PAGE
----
1. How are the commands of having to 'appoint judges and officers' and 'they shall judge the people with righteous judgment' (16:18) linked, according to the Ohr Hachayim?

2. The Torah states that justice against the convicted idolator is executed at the gate of the city where that pagan worship took place (17:5 and Rashi ad loc). Why does it take place at that specific location, according to the S'forno?

3. The Torah states that a person who 'does not listen to the priest… or the judge… he shall die' (17:12). Who, specifically, is that 'person', following the tradition recorded in the Talmud: Sanhedrin 86b?

4. Which laws on the Torah-ordained king's prerogatives (17:14-20) is King Solomon recorded not to have kept, and with what consequences?

5. How is the commandment of having to be 'wholehearted with… G-d' (18:13) explained by (a) Rashi and (b) the Ohr Hachaim?

6. What is the connection between the section on the false prophet and the one on the cities of refuge, according to the Alshich?

7. What are 'plotting witnesses', according to the text and Rashi's commentary, and how is the guilty party dealt with?

8. Why should a person who has not realized the benefits of his having planted a vineyard, built a house, or betrothed a woman not take part in the war - according to Ibn Ezra?

9. With whom were the Israelites required to make peace before going to war, according to (a) Rashi and (b) the Ramban?

10. In ceremony of the 'axed calf', why are the elders required to declare 'our hands have not shed this blood and our eyes did not see' (21:7) - according to (a) Rashi and (b) the S'forno?


1. The connection between having to 'appoint judges and officers' and 'they shall judge the people with righteous judgment' is to teach by implication that if the community appoints inappropriate judges, all responsible are reckoned by G-d as liable for their perversions of justice.

2. This is to impress the public that the very idol of that very city is incapable of preventing its server from the justice imposed by the Torah.

3. That is understood by the Talmud to refer to the 'rebellious elder' (Sanhedrin 86b). He must be an acknowledged and ordained sage, who is qualified to sit as judge on the Sanhedrin, but defies their ruling, claiming that it is permitted to act contrary to it.

4. Though King Solomon is recorded as being the wisest of people (Kings I 5:10), he was confident that he would be above the pitfalls (listed in 17:16-17,20) that happen to those kings who break some of the guidelines in this Parasha. However, his large stables did bring his people back to Egypt (Kings I 10:22-29), his many wives did affect him (ibid. 11:1-10), and his heavy taxes on the people for his treasury caused deep and bitter resentment amongst his people (ibid. 12:4), causing the Israelite nation to split after his death (12:16-19).

5. Being 'wholehearted with… G-d' according to Rashi, means that one's faith in G-d must be of the degree that one should trust Him in that all He does is for the ultimate best, without needing to know what will happen in the future. The Ohr Hachaim takes this further. The sayings of magicians and false prophets should be meaningless to a person of faith, as He has the power to nullify them.

6. Alschich makes the following connection. As the Torah established that Israel is not subject to various supernatural powers, a murderer may not justify his act by claiming that he was forced to kill by the influence of supernatural spirits.

7. 'Plotting witnesses' are those who testified that a person did a certain act, and then a second pair of witnesses testify that the first pair were 'removed' (19:16, see Rashi ad loc). This means that they could not have seen the act as they were 'with us' in a different place at the time they claimed in their testimony that the act took place. Such false testimony imposes the same penalty on those first witnesses as they conspired to impose (19:19) on the original defendant.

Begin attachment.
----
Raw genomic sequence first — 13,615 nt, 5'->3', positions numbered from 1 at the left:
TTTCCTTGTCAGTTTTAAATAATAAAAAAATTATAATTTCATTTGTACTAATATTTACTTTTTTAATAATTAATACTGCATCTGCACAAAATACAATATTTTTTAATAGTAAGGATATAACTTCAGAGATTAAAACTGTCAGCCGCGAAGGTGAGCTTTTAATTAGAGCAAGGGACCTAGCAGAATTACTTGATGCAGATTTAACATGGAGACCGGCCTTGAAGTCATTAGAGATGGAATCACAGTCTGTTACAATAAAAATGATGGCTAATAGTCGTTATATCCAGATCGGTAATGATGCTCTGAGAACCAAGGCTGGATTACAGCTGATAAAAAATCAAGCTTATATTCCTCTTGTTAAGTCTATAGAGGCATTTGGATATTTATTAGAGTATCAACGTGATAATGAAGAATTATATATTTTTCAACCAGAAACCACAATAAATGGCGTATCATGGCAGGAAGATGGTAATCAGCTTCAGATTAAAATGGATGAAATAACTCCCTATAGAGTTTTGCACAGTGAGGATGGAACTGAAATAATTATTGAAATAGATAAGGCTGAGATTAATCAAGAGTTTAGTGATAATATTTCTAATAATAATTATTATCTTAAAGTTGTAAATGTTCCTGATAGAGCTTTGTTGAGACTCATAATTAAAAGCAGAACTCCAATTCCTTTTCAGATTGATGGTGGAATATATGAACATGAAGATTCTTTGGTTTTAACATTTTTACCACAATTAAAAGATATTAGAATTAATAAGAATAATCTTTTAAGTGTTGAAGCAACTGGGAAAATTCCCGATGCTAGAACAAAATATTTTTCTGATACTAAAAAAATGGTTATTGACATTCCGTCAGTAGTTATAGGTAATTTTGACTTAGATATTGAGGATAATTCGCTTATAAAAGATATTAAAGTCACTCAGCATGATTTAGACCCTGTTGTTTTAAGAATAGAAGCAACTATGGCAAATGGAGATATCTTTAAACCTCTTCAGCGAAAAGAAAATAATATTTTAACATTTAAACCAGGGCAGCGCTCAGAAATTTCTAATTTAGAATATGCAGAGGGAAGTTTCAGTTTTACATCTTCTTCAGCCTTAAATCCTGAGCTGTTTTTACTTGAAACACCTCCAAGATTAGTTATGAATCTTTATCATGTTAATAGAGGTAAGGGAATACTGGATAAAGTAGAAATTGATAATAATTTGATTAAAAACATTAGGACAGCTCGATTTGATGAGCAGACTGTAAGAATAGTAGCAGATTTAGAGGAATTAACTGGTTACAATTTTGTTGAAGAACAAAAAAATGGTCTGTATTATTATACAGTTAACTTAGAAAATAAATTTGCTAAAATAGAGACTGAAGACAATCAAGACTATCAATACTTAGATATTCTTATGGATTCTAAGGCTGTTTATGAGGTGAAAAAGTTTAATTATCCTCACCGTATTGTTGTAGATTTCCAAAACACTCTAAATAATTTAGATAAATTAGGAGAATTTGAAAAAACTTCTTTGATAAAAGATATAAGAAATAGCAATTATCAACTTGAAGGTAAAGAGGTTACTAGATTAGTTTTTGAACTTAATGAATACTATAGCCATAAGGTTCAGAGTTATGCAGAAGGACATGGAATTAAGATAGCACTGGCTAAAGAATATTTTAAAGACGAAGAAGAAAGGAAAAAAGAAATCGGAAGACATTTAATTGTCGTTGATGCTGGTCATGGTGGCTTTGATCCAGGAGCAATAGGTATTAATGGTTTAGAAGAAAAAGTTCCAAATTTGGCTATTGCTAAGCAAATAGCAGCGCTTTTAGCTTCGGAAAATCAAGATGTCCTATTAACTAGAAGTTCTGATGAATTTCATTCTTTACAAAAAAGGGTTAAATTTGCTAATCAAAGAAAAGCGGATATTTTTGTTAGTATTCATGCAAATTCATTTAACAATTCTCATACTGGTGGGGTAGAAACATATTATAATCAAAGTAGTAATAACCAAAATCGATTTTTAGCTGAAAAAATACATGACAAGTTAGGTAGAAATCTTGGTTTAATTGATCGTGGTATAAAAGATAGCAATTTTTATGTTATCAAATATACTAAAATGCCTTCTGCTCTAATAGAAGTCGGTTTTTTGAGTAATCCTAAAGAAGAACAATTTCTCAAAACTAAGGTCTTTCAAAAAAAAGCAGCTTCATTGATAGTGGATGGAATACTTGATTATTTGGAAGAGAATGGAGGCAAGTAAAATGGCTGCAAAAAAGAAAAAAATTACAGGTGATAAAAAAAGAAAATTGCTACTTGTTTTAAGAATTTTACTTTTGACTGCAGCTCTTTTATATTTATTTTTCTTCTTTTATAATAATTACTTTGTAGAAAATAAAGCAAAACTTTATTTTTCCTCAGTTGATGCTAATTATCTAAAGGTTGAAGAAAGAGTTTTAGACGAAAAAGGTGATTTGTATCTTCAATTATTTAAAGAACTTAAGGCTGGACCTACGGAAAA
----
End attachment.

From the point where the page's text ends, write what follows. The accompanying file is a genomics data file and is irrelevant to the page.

8. According to Ibn Ezra, a person in any of those situations will be too pre-occupied to be of real use to the fighting army.

9. According to Rashi, the Israelites only had to attempt to make peace with nations other than the Seven Canaanite ones, whom they were to utterly destroy (20:17) - understood to mean whether they were to make peace or not. The Ramban understands the Torah's injunction to make peace rather than war to even include the Canaanite nations (with total rather than partial annihilation to follow if they refused), so long as they paid taxes, served the Israelites, and accepted the Seven Noachite Laws.

10. According to both commentaries, there is no question that the elders of the community were directly responsible for the unidentified corpse. However, by the virtue of their office, they have to state that they were not even indirectly liable. According to Rashi, they have to declare that they had no part in letting him go without the hospitality of the town, and according to the S'forno, that they did not let a known murderer roam the land.


'If a matter of judgment is too difficult for you to resolve…You shall approach the Priests, the Levites, and the judge of the time… You shall inquire and they will tell you the words of the judgment…You shall be careful to do according to everything that they will teach you.' (17:8-10)

The above states that the contemporary leading religious authorities are the final arbiters in Halachic disputes. The expression the judge of that time is understood by the Talmud to include judges of lesser caliber than those of previous generations. 'Jephtah in his generation is as Samuel in his generation' (Rosh Hashannah 25b).

Why were those two judges in particular specified as the extremes of superior and inferior arbiters?

My attempts to answer the above may be found on the Shema Yisrael website under Shoftim for 5760

Written by Jacob Solomon. Tel 02 673 7998. E-mail: for any points you wish to raise and/or to join those that receive this Parasha sheet every week.